An Epic Fight Over What Really Killed the Dinosaurs

Think back to any dinosaur illustration you saw as a kid. The background was almost certainly one of two things: an asteroid streaking across the sky or a volcano blowing its top. (If the illustrator was feeling extra dramatic, maybe both.) 

A 6-mile-wide asteroid, which hit the coast of the Yucatán Peninsula 66 million years ago, obliterated any nearby dinos and filled the sky with material that plunged the planet into a species-dooming winter. But don’t sell those volcanoes short. A growing body of geological evidence is suggesting that the dinosaurs were already enduring climatic chaos before the asteroid, thanks to huge, relentless volcanism in India’s Deccan Traps. 

For 300,000 years before impact, and for another 500,000 after it, these volcanoes emitted vast clouds of carbon dioxide and sulfur dioxide. Even when they weren’t actively erupting, they were doing “pre-eruptive” degassing. The CO2 heated the planet—as humanity’s emissions are doing today—and the SO2 cooled it by reflecting some of the sun’s energy back into space. The back-and-forth created a climatic whiplash that drove a mass extinction. So the asteroid wasn’t a singular Grim Reaper for the dinosaurs, but the coup de grâce that sealed their fate. At least, that’s how the theory goes. 

Scientists are still debating just how much of a role this volcanism might have played in the Cretaceous–Paleogene extinction, compared to the obvious ouchie of an asteroid slamming into the planet. Now, a deep-learning computer model has weighed in, finding that the CO2 and SO2 gas required to cause the extinction of the dinosaurs is consistent with the output of the Deccan Traps.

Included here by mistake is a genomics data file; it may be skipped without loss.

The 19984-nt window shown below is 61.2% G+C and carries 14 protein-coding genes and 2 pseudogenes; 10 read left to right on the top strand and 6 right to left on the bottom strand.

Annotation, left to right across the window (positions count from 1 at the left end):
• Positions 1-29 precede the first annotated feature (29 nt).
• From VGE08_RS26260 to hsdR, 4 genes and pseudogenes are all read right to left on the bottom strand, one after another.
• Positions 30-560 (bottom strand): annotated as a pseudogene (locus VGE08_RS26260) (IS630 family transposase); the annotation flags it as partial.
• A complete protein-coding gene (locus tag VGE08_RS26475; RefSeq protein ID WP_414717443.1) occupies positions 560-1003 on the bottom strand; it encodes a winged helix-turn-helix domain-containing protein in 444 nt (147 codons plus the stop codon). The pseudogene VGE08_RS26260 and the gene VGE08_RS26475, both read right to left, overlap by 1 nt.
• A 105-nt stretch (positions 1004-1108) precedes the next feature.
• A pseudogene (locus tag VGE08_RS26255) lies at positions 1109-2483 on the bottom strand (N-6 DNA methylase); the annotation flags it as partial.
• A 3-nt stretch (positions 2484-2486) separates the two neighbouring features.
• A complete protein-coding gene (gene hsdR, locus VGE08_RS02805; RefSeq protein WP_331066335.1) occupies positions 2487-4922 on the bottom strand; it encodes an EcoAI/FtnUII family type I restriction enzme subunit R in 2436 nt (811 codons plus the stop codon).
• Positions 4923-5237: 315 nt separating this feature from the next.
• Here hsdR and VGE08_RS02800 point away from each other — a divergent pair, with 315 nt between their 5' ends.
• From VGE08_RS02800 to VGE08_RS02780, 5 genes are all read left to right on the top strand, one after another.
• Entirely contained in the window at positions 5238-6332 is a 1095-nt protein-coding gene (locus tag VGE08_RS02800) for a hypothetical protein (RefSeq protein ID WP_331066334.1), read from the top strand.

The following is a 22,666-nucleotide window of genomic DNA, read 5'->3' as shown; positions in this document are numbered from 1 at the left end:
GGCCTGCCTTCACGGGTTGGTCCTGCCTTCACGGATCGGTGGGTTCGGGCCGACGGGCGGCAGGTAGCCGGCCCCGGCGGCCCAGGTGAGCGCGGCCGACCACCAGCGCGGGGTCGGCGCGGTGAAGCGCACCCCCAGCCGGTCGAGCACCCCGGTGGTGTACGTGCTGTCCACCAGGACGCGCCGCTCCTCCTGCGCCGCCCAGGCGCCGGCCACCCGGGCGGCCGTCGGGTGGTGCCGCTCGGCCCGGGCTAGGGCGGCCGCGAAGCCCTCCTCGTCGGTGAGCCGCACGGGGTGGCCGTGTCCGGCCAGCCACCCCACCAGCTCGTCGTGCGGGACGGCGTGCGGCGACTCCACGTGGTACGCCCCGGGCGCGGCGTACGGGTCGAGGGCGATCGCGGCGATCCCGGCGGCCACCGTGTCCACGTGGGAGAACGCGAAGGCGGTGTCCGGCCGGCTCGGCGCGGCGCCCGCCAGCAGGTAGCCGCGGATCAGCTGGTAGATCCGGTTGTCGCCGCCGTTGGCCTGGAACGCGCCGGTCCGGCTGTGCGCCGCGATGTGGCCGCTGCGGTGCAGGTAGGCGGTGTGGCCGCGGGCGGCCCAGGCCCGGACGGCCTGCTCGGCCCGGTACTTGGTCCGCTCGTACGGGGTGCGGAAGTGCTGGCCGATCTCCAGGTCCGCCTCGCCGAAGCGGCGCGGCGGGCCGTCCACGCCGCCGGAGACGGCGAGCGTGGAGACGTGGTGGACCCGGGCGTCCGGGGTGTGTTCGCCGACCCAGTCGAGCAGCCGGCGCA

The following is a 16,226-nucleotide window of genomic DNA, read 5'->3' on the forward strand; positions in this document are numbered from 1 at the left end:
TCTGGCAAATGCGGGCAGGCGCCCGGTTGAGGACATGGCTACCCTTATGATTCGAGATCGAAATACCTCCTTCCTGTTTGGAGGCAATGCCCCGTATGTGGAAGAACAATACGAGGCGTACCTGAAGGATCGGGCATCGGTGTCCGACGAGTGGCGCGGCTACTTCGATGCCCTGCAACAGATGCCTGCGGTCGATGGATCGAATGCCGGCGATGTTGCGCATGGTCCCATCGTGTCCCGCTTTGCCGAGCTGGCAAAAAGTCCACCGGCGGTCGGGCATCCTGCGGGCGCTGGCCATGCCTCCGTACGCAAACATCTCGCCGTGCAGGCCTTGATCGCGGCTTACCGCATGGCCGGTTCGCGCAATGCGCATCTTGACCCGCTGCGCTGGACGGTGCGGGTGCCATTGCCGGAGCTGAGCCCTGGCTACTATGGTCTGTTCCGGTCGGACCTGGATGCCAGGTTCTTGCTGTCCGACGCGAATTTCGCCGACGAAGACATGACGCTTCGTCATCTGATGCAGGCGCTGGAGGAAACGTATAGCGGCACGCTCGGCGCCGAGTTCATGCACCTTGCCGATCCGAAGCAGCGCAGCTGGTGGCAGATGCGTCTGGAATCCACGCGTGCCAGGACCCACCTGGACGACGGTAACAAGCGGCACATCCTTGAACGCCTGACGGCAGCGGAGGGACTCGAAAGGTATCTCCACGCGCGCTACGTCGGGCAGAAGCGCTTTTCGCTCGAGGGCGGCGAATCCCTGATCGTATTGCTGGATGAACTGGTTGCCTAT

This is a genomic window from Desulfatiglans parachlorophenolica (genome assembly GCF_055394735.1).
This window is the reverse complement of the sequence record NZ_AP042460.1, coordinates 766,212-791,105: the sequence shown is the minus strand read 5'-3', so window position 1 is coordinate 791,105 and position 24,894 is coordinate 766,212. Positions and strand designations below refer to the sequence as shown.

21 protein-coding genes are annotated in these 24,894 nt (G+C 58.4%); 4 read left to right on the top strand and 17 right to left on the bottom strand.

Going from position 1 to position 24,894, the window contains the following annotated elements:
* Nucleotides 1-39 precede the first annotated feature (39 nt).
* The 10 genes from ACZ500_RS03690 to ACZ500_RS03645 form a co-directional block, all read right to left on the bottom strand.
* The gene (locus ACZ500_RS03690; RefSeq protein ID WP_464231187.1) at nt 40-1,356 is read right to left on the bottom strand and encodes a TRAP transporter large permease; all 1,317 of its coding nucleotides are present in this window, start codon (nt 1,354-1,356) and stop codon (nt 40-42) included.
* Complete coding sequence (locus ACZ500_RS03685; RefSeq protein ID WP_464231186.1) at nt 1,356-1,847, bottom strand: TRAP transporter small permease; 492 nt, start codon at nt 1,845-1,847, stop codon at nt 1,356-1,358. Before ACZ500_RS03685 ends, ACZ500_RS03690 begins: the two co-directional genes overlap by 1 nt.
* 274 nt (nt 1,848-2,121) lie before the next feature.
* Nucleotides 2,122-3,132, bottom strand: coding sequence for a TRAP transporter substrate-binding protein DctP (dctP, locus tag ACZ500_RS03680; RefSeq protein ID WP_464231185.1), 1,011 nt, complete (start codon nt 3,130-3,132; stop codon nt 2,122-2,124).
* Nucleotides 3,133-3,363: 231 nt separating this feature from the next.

“Our findings specifically lend credence to the idea that volcanism was disturbing the atmosphere and the climate way before the asteroid,” says Dartmouth College computational geologist Alexander Cox, lead author of a new paper in Science. “You can actually recreate the environmental conditions that could cause a dinosaur extinction solely by volcanism, as if the asteroid weren’t there. But of course, we can’t discount the fact that the asteroid definitely didn’t cheer up the dinosaurs.”

“This study is really interesting. No one has really done anything like this before,” says University of Florida geochronologist Courtney J. Sprain, who studies the extinction but wasn’t involved in the research. “In the last couple of years, there’s really been a shift into reexamining the role of volcanism in the mass extinction.”

The Deccan Traps take their name from the Swedish trappa, meaning “stair,” due to the step-like outcroppings there. Over the course of almost a million years, their eruptions produced a million cubic kilometers of lava, burping up 10.4 trillion tons of CO2 and 9.3 trillion tons of SO2. For perspective, between 2000 and 2023, humans emitted 16 billion tons of CO2 per year, which is around 100 times the rate from the Deccan Traps. So this volcanism was a slower release of planet-warming gas, but it happened for hundreds of thousands of years. This rise in greenhouse gases, of course, warmed the climate, although the SO2 had a contradictory cooling effect.

Geologists already have historical climate data thanks to a proxy: tiny oceanic organisms known as foraminifera, which built shells of calcium carbonate, died, and sank to the seafloor to become rock. By looking at the different isotopes of carbon and oxygen in these ancient shells, scientists can determine both atmospheric carbon concentrations and ocean temperatures millions of years ago. 

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